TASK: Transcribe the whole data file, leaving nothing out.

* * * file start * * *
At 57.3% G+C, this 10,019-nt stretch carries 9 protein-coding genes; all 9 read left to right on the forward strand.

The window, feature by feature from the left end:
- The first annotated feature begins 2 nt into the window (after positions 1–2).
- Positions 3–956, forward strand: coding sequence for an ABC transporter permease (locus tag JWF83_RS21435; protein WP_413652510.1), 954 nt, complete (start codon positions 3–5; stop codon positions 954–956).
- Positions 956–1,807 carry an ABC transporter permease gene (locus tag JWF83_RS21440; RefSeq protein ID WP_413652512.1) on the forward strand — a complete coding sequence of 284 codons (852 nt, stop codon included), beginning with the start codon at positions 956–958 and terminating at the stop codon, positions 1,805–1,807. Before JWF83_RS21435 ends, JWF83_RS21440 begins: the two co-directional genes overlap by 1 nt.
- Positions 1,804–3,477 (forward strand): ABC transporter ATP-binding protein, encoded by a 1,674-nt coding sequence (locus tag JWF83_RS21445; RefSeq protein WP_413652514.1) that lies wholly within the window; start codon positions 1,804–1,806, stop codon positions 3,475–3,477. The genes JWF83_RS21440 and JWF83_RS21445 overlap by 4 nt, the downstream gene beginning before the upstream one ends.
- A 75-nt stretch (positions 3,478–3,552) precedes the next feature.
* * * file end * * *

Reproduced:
At 57.3% G+C, this 10,019-nt stretch carries 9 protein-coding genes; all 9 read left to right on the forward strand.

The window, feature by feature from the left end:
- The first annotated feature begins 2 nt into the window (after positions 1–2).
- Positions 3–956, forward strand: coding sequence for an ABC transporter permease (locus tag JWF83_RS21435; protein WP_413652510.1), 954 nt, complete (start codon positions 3–5; stop codon positions 954–956).
- Positions 956–1,807 carry an ABC transporter permease gene (locus tag JWF83_RS21440; RefSeq protein ID WP_413652512.1) on the forward strand — a complete coding sequence of 284 codons (852 nt, stop codon included), beginning with the start codon at positions 956–958 and terminating at the stop codon, positions 1,805–1,807. Before JWF83_RS21435 ends, JWF83_RS21440 begins: the two co-directional genes overlap by 1 nt.
- Positions 1,804–3,477 (forward strand): ABC transporter ATP-binding protein, encoded by a 1,674-nt coding sequence (locus tag JWF83_RS21445; RefSeq protein WP_413652514.1) that lies wholly within the window; start codon positions 1,804–1,806, stop codon positions 3,475–3,477. The genes JWF83_RS21440 and JWF83_RS21445 overlap by 4 nt, the downstream gene beginning before the upstream one ends.
- A 75-nt stretch (positions 3,478–3,552) precedes the next feature.